Thus Barth has established for himself and inextricable link between public policy and ecclesiastical dogma, link between political views and theological explorations, between ethical motivation and religious beliefs .He clearly saw the cause-and-effect relationship between the doctrinal shortcomings of liberal theology of his teachers and their far from perfect, moral and political position.
In accordance with to Barth, God does not fit into the space of human culture. No spiritual value, no art, no literature, no philosophy cannot save a person. The most that they can in existential terms - is to initiate an internal crisis, point to the failure of the spiritual worldview of the individual and thus prepare them to accept God's grace. The voice of God calling out to the man can sound from anywhere. A person does not have its own sufficient means of salvation; the initiative always comes from God. After a crisis-court personality comes to the self-denial and self-denial for the assertion of himself in his own mind as God's creation. For the self-abasement come faith and hope of salvation, for spiritual dying comes the spiritual resurrection. In the analysis of these differences denials and statements of thesis and antithesis is the essence of dialectical theology of Barth.
According to the liberal theological frame of mind, the original beginning of Christian theology - is a religious man his natural religiosity. Bart, however, argued that no one should start with the man, and with Christ. Human religiosity - it's just a natural prerequisite for people's understanding of themselves. All that belongs to the religious cult - is only the external shape, the internal investigation of something more important. They resemble a funnel, the remainder after the bomb.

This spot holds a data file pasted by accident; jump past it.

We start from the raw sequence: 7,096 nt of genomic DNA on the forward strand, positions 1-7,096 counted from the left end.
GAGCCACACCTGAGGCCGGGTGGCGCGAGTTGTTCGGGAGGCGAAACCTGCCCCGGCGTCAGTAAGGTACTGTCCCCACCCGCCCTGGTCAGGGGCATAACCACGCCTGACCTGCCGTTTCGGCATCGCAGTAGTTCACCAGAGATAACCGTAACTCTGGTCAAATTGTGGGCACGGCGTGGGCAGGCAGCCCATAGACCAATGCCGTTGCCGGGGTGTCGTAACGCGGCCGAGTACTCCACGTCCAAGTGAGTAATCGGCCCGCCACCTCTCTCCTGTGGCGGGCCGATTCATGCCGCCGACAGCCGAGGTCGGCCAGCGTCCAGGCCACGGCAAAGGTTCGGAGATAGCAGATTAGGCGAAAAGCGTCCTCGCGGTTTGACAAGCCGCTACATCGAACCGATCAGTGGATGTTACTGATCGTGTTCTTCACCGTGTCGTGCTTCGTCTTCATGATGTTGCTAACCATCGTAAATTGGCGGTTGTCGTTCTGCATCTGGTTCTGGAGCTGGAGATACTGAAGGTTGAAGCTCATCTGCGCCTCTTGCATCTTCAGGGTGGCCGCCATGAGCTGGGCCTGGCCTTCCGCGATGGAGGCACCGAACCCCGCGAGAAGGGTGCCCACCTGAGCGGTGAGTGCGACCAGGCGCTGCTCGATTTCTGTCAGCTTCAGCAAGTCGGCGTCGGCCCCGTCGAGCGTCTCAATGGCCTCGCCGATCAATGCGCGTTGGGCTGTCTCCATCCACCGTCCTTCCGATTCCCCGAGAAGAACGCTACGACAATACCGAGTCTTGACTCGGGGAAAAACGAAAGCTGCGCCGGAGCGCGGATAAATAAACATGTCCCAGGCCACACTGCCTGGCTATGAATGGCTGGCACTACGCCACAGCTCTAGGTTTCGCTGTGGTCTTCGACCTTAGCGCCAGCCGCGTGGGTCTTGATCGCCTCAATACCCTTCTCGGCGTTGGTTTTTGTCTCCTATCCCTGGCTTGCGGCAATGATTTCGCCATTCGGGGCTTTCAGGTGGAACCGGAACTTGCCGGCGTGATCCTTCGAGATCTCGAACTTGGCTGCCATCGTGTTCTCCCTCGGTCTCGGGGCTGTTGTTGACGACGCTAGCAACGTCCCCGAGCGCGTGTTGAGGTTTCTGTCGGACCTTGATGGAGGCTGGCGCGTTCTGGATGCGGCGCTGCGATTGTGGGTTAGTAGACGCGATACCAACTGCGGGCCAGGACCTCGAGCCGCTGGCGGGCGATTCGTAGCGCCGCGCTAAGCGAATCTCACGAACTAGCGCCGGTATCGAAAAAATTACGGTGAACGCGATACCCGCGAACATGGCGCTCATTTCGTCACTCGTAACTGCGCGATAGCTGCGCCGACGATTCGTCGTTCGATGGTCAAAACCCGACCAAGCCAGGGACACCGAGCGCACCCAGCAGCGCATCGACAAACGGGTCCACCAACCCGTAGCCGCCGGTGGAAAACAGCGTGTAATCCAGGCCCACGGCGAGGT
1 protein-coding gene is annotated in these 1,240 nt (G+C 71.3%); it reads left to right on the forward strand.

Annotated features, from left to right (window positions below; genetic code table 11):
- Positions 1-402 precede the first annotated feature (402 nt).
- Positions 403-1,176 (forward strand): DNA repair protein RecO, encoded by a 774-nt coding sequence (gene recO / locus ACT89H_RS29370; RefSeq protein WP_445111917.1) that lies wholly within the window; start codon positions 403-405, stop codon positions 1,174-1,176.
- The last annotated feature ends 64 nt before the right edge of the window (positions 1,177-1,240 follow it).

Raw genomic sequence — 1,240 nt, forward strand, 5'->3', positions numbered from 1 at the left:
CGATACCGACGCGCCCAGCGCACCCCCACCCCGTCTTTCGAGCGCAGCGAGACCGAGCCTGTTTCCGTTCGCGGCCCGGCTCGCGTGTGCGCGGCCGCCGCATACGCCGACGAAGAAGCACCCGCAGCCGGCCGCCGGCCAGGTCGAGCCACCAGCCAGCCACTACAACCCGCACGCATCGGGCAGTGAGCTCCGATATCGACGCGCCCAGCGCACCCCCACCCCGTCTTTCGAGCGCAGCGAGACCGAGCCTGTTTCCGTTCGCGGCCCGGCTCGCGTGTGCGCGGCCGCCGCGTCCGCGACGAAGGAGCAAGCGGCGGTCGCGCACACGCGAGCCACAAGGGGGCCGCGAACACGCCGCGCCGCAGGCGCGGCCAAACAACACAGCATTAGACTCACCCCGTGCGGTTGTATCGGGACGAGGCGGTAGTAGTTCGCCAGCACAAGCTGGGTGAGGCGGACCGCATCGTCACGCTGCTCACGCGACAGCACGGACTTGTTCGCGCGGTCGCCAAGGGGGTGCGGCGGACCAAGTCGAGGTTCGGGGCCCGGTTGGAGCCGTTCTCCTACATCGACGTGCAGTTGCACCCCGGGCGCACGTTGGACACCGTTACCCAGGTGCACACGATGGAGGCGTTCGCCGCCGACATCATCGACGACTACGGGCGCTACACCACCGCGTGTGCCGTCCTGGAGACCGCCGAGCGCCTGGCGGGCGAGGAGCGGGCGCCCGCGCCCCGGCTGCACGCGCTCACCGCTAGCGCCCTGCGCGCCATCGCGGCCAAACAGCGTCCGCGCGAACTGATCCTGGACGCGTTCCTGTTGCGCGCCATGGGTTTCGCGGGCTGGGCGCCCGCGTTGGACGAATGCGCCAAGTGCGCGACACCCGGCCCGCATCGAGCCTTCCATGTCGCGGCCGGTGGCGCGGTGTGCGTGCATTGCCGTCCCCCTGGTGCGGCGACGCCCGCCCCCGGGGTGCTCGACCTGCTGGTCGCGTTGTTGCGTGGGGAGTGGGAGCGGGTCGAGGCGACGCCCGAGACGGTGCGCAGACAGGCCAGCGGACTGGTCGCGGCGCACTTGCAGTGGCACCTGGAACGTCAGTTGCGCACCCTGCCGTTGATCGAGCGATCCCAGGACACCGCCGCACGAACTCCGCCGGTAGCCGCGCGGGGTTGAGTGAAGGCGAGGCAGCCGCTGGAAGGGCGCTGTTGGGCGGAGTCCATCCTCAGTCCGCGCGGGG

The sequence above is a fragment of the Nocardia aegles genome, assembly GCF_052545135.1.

Bart criticizes religion, those ideas about it, which have emerged in liberal theology. In this theology religion is a product of the desire of people to be saved at all costs. Religion - a product of human unbelief. In this religion, God is pushed far to the periphery, so that the religious cult operates without him.
This understanding has enabled a number of German Protestant theologians to admit that next to God, or even instead of Him could be put an idolized figure of the leader, the Fuhrer. God is incompatible with such a religion. It is unacceptable to serve lies instead of the truth, and the creature instead of the Creator. Therefore, the gap between the liberal, anthropocentric culture and God was inevitable.
Bart was making efforts to build Christocentric dogma. If the liberal theology used the principle “from man to God”, the theology of Barth is based on the principle "from God to man”, “from the Creator to the creature”. And here he attempted to go without any philosophical explanations, bravely claiming that a theologian should not be ashamed of his philosophical naiveté. He redeems it openly stating: “For me, one and indivisible truth is not the idea of Christ, but Jesus Christ of Nazareth, who was executed under Pontius Pilate, and resurrected, never to die”.